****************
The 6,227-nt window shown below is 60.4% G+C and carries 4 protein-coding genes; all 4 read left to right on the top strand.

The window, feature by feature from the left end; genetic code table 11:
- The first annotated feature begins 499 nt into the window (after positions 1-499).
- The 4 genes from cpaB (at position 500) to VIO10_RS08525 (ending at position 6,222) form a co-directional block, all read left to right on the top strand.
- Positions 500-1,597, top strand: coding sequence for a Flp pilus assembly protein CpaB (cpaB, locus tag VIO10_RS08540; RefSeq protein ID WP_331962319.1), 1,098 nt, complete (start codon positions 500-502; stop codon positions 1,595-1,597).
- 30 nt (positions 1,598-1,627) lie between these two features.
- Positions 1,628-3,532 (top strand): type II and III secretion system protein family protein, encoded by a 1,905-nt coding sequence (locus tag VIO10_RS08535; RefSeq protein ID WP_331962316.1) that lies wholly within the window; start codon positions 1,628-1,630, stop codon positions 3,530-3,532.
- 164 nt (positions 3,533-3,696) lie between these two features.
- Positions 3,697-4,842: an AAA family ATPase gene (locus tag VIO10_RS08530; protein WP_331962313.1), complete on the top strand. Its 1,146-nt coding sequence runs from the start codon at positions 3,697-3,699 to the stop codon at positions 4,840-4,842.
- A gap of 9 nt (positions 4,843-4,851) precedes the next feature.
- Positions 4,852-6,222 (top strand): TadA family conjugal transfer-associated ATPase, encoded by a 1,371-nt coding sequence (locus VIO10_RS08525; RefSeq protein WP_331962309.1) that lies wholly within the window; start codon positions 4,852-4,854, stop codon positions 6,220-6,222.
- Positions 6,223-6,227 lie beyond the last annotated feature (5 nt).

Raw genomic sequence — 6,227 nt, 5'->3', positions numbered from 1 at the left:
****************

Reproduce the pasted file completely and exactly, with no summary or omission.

The 6,227-nt window shown below is 60.4% G+C and carries 4 protein-coding genes; all 4 read left to right on the top strand.

The window, feature by feature from the left end; genetic code table 11:
- The first annotated feature begins 499 nt into the window (after positions 1-499).
- The 4 genes from cpaB (at position 500) to VIO10_RS08525 (ending at position 6,222) form a co-directional block, all read left to right on the top strand.
- Positions 500-1,597, top strand: coding sequence for a Flp pilus assembly protein CpaB (cpaB, locus tag VIO10_RS08540; RefSeq protein ID WP_331962319.1), 1,098 nt, complete (start codon positions 500-502; stop codon positions 1,595-1,597).
- 30 nt (positions 1,598-1,627) lie between these two features.
- Positions 1,628-3,532 (top strand): type II and III secretion system protein family protein, encoded by a 1,905-nt coding sequence (locus tag VIO10_RS08535; RefSeq protein ID WP_331962316.1) that lies wholly within the window; start codon positions 1,628-1,630, stop codon positions 3,530-3,532.
- 164 nt (positions 3,533-3,696) lie between these two features.
- Positions 3,697-4,842: an AAA family ATPase gene (locus tag VIO10_RS08530; protein WP_331962313.1), complete on the top strand. Its 1,146-nt coding sequence runs from the start codon at positions 3,697-3,699 to the stop codon at positions 4,840-4,842.
- A gap of 9 nt (positions 4,843-4,851) precedes the next feature.
- Positions 4,852-6,222 (top strand): TadA family conjugal transfer-associated ATPase, encoded by a 1,371-nt coding sequence (locus VIO10_RS08525; RefSeq protein WP_331962309.1) that lies wholly within the window; start codon positions 4,852-4,854, stop codon positions 6,220-6,222.
- Positions 6,223-6,227 lie beyond the last annotated feature (5 nt).

Raw genomic sequence — 6,227 nt, 5'->3', positions numbered from 1 at the left: